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A leadership lesson from the monarch butterfly
Every fall, millions of monarch butterflies leave their summer homes in Canada and the northern United States and travel over 3,000 miles south to their winter home in the mountains of central Mexico. Even though the journey is long and arduous, instinctively, the butterflies know that they need to find a safe place to spend the winter. This makes sense. But what is very unusual is how the butterflies make their spring return trip to their breeding and feeding territories in Canada.
You see, the individual butterflies that leave the north are not the ones that will return. While favourable air currents permit the monarchs to make their way south to Mexico relatively quickly, the return trip to northern climes takes much longer. In fact, because the life cycle of a butterfly is just 5-7 weeks, individual monarchs stop for breeding and feeding cycles, and eventually they die before completing the journey. However, their offspring continue the journey. Eventually, it takes the monarchs four to five generations to actually make the entire trip back up to Canada.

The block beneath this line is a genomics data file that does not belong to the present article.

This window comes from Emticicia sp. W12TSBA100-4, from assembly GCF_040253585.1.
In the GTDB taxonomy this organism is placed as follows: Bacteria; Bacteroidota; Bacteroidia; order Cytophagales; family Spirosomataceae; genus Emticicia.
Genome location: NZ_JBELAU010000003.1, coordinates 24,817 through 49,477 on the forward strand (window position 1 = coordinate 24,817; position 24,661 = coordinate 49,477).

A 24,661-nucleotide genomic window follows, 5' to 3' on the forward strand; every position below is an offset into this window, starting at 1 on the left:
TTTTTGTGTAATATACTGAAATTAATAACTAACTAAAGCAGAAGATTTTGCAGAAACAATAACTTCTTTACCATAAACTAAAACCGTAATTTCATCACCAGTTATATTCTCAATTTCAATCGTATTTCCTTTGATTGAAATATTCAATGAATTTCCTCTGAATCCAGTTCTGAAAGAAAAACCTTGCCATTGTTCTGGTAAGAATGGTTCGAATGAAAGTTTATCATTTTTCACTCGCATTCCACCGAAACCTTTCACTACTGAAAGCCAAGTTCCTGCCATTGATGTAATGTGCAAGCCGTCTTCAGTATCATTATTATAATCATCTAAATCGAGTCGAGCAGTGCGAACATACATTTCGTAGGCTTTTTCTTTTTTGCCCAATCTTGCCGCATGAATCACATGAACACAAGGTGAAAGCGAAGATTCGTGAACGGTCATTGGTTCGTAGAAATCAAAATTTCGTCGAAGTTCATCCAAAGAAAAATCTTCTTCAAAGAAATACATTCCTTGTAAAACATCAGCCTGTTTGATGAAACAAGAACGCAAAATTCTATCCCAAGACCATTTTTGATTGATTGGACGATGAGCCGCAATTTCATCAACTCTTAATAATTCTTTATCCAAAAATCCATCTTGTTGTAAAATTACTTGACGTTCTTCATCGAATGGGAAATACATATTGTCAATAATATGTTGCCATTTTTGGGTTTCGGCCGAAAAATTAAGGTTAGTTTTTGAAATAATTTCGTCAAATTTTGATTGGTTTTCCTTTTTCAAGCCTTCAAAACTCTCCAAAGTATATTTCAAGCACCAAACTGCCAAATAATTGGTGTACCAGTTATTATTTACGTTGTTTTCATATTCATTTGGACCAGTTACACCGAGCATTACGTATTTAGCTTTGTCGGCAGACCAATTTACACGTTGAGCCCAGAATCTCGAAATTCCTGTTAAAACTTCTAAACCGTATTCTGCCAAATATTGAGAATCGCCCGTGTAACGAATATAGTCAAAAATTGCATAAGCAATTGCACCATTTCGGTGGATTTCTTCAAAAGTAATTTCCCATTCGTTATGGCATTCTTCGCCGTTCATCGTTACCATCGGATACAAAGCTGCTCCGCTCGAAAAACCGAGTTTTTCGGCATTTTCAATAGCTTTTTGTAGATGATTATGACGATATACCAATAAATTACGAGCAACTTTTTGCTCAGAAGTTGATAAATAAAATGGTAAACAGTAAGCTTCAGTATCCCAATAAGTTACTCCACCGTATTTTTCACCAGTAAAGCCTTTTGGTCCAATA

Science is still deciphering how an individual monarch knows to return to the summer breeding and feeding grounds from several generations ago. Is it genetically coded into its DNA? Is it following the bloom of its primary food source – milkweed? Are they responding to immunological cues? Or are they just following the sun? We still don't know. No matter what the scientific reason is though, the fact remains that each individual butterfly starts its trip, going in the right direction, and trusting that somehow, a future generation will continue towards the final destination.
In many ways, that's exactly what leaders are called upon to do. A key aspect of leadership is the ability to envision the long-term health of an organization and move people and processes in that direction. And often, that involves taking actions in the short-term, knowing full-well that the destination is still afar, and that there will likely be no instant or visible payback. But exceptional leaders have the courage to start the expedition, clearly articulate the destination, and trust that those who follow behind them will continue the journey.
Leaders have to think strategically for the long-term, even if there is no short-term positive result. Monarch butterflies show us how it can be done!
So what do you think? Are monarch butterflies cool or what? And yes, please do also share your views on the lesson for leaders! What have been your experiences from a leadership perspective? Comment directly on the blog at www.turningmanagersintoleaders.com/blog